From: Associated Press
Published June 16, 2006 12:00 AM

Millions of People Die Annually from Preventable Environmental Causes

GENEVA — Filthy drinking water, mosquitoes and other avoidable menaces kill 13 million people a year, the World Health Organization said Friday.

The threat from poorly controlled contact with surroundings is especially lethal to children, Geneva-based WHO said in a 104-page report called "Preventing Disease through Healthy Environments."

While 24 percent of the diseases affecting the general population result from exposure to threats in the environment, the figure rises to more than 33 percent for children, it said.

Children account for 94 percent of deaths from diarrhea, one of the biggest childhood killers, resulting largely from unsafe water, it said.

Forty percent of the people who die annually from malaria are children, the report said. It said the disease could be curbed by keeping housing away from mosquito breeding areas.

The U.N. agency said the study broke new ground because it developed a "hit list" of environmental causes of disease that could best be tackled by a coordinated approach to reduce threats.

"The four main diseases influenced by poor environments are diarrhea, lower respiratory infections, various forms of unintentional injuries and malaria," the report said.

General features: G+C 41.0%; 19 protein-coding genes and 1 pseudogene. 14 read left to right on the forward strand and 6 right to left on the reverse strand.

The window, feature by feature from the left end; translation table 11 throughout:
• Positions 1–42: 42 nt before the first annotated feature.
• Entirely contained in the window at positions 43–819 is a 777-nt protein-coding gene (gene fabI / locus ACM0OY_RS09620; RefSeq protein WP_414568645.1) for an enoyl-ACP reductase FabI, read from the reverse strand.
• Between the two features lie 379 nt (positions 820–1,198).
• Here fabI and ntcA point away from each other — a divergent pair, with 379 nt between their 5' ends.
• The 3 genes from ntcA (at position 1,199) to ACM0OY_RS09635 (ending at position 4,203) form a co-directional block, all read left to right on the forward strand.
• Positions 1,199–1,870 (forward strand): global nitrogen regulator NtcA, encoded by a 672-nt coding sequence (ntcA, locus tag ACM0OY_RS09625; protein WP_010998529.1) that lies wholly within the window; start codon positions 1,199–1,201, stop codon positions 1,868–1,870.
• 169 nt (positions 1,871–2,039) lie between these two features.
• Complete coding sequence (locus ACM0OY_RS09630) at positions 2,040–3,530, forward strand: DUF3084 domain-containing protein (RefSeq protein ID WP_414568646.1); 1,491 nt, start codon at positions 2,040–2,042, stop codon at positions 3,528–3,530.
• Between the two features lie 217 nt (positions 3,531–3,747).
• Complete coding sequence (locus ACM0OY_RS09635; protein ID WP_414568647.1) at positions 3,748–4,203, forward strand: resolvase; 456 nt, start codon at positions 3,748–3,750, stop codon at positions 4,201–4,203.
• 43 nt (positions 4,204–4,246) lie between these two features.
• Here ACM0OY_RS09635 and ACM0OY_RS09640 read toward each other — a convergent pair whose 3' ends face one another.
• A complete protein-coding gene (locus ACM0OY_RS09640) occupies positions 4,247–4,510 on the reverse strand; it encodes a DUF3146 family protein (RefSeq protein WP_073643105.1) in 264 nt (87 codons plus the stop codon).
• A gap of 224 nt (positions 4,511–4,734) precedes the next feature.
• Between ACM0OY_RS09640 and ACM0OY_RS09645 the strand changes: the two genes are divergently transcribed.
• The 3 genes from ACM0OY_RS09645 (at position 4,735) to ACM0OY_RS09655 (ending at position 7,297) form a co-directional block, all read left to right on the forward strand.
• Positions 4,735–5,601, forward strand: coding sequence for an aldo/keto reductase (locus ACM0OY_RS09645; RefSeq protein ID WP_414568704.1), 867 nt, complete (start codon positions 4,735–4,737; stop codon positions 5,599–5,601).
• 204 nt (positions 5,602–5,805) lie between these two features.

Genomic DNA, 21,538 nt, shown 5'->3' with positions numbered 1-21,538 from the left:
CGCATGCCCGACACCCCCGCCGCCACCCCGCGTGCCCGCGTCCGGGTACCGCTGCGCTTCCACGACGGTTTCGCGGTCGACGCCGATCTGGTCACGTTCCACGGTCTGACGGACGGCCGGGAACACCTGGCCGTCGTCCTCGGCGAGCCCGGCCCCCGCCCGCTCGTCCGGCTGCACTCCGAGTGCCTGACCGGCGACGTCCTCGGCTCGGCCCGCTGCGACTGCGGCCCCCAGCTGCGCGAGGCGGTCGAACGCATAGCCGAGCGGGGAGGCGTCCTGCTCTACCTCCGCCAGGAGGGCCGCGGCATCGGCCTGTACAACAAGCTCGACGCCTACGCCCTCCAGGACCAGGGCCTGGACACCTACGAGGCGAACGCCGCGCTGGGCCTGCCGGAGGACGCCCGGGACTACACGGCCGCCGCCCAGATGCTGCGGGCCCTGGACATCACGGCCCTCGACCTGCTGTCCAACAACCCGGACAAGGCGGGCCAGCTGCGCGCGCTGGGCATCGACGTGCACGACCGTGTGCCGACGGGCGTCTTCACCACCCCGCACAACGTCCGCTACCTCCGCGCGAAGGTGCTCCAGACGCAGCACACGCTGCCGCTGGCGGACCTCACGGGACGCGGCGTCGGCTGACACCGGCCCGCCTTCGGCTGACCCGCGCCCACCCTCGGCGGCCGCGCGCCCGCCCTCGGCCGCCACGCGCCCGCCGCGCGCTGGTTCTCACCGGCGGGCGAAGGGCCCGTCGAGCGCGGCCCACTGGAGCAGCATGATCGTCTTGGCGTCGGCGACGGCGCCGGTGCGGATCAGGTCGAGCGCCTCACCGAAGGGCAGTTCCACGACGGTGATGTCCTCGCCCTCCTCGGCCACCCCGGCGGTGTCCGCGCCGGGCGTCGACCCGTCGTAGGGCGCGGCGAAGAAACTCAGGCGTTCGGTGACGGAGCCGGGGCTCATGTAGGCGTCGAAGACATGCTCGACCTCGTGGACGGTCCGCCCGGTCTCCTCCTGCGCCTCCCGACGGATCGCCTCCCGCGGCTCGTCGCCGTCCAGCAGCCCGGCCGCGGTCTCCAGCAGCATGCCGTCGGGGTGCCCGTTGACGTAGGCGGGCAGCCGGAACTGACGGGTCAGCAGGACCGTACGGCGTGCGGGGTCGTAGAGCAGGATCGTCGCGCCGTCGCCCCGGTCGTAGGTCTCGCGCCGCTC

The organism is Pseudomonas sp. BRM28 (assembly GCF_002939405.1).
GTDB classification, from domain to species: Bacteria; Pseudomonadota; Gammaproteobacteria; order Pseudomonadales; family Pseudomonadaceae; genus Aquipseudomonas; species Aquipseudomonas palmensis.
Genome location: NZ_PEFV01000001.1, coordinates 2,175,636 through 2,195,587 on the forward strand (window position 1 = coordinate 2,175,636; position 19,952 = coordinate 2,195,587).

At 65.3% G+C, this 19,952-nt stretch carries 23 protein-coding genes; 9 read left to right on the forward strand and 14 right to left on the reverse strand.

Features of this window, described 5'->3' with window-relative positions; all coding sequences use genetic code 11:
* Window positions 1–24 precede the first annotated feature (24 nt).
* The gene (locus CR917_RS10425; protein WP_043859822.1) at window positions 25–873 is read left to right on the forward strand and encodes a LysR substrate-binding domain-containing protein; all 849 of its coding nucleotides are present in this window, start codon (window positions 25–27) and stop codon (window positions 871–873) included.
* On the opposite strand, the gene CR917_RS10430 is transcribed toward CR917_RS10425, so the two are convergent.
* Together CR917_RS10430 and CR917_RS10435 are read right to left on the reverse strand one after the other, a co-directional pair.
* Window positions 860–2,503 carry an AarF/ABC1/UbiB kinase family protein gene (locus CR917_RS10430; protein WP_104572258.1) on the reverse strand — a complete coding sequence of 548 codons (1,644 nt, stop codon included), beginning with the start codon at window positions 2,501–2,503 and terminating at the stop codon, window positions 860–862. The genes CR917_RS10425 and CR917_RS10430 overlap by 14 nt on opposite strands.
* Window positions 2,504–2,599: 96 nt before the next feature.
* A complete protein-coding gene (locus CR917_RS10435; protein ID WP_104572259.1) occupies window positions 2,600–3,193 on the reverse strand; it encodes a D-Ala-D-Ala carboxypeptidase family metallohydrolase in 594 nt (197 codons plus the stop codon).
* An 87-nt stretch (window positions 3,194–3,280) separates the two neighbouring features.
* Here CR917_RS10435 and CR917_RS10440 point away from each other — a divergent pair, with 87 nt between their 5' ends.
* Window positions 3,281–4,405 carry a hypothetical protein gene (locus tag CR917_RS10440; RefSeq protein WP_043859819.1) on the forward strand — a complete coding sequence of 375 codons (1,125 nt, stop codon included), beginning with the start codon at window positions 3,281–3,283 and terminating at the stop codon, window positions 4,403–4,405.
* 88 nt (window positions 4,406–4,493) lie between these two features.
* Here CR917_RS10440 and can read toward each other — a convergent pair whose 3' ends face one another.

It recommended promoting better management of water resources including safer household storage, the use of cleaner fuels, better built housing and more careful use of poisons in the home and workplace.

Many road traffic injuries resulted largely from poor design of urban areas and transport systems, it said.

Chronic obstructive pulmonary disease, which leads to a gradual loss of lung function, often results from exposure to workplace dusts and fumes and other forms of indoor and outdoor air pollution, the report said.

"Preventing environmental risk could save as many as 4 million lives a year, mostly in developing countries," the report said.

"We call on ministries of health, environment and other partners to work together to ensure that these environmental and public health gains become a reality," said Dr. Maria Neira, director of WHO's Department for Public Health and Environment.

WHO said the report was based on systematic review of scientific literature as well as surveys of more than 100 experts worldwide.

Source: Associated Press

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